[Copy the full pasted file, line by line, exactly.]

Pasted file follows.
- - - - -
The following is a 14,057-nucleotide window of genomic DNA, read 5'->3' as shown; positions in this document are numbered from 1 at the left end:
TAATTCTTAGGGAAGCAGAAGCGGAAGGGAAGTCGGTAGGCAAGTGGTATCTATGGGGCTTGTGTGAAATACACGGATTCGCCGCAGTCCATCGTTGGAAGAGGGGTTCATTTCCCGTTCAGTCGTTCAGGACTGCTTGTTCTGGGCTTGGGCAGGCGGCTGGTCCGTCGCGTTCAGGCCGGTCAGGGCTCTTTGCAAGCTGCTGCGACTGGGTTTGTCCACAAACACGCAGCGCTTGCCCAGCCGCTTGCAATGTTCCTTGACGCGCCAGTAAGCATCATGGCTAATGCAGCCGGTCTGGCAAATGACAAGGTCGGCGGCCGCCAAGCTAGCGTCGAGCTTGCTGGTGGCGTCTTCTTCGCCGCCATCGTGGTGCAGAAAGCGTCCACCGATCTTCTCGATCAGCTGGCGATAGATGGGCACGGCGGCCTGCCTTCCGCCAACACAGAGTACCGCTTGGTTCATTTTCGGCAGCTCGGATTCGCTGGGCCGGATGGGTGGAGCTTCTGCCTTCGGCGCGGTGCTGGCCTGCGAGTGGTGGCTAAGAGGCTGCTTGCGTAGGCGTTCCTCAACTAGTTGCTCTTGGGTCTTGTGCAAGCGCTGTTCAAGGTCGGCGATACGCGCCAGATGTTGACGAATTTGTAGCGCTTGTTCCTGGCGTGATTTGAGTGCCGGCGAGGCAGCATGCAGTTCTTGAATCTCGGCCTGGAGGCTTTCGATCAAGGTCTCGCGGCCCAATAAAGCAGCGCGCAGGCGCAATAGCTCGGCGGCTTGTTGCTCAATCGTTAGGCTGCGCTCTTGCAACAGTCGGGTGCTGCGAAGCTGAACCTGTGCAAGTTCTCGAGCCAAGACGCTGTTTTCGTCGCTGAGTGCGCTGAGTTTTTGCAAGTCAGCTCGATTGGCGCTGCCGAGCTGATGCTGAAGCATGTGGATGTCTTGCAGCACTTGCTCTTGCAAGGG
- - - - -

The following is a 14,057-nucleotide window of genomic DNA, read 5'->3' as shown; positions in this document are numbered from 1 at the left end:
TAATTCTTAGGGAAGCAGAAGCGGAAGGGAAGTCGGTAGGCAAGTGGTATCTATGGGGCTTGTGTGAAATACACGGATTCGCCGCAGTCCATCGTTGGAAGAGGGGTTCATTTCCCGTTCAGTCGTTCAGGACTGCTTGTTCTGGGCTTGGGCAGGCGGCTGGTCCGTCGCGTTCAGGCCGGTCAGGGCTCTTTGCAAGCTGCTGCGACTGGGTTTGTCCACAAACACGCAGCGCTTGCCCAGCCGCTTGCAATGTTCCTTGACGCGCCAGTAAGCATCATGGCTAATGCAGCCGGTCTGGCAAATGACAAGGTCGGCGGCCGCCAAGCTAGCGTCGAGCTTGCTGGTGGCGTCTTCTTCGCCGCCATCGTGGTGCAGAAAGCGTCCACCGATCTTCTCGATCAGCTGGCGATAGATGGGCACGGCGGCCTGCCTTCCGCCAACACAGAGTACCGCTTGGTTCATTTTCGGCAGCTCGGATTCGCTGGGCCGGATGGGTGGAGCTTCTGCCTTCGGCGCGGTGCTGGCCTGCGAGTGGTGGCTAAGAGGCTGCTTGCGTAGGCGTTCCTCAACTAGTTGCTCTTGGGTCTTGTGCAAGCGCTGTTCAAGGTCGGCGATACGCGCCAGATGTTGACGAATTTGTAGCGCTTGTTCCTGGCGTGATTTGAGTGCCGGCGAGGCAGCATGCAGTTCTTGAATCTCGGCCTGGAGGCTTTCGATCAAGGTCTCGCGGCCCAATAAAGCAGCGCGCAGGCGCAATAGCTCGGCGGCTTGTTGCTCAATCGTTAGGCTGCGCTCTTGCAACAGTCGGGTGCTGCGAAGCTGAACCTGTGCAAGTTCTCGAGCCAAGACGCTGTTTTCGTCGCTGAGTGCGCTGAGTTTTTGCAAGTCAGCTCGATTGGCGCTGCCGAGCTGATGCTGAAGCATGTGGATGTCTTGCAGCACTTGCTCTTGCAAGGG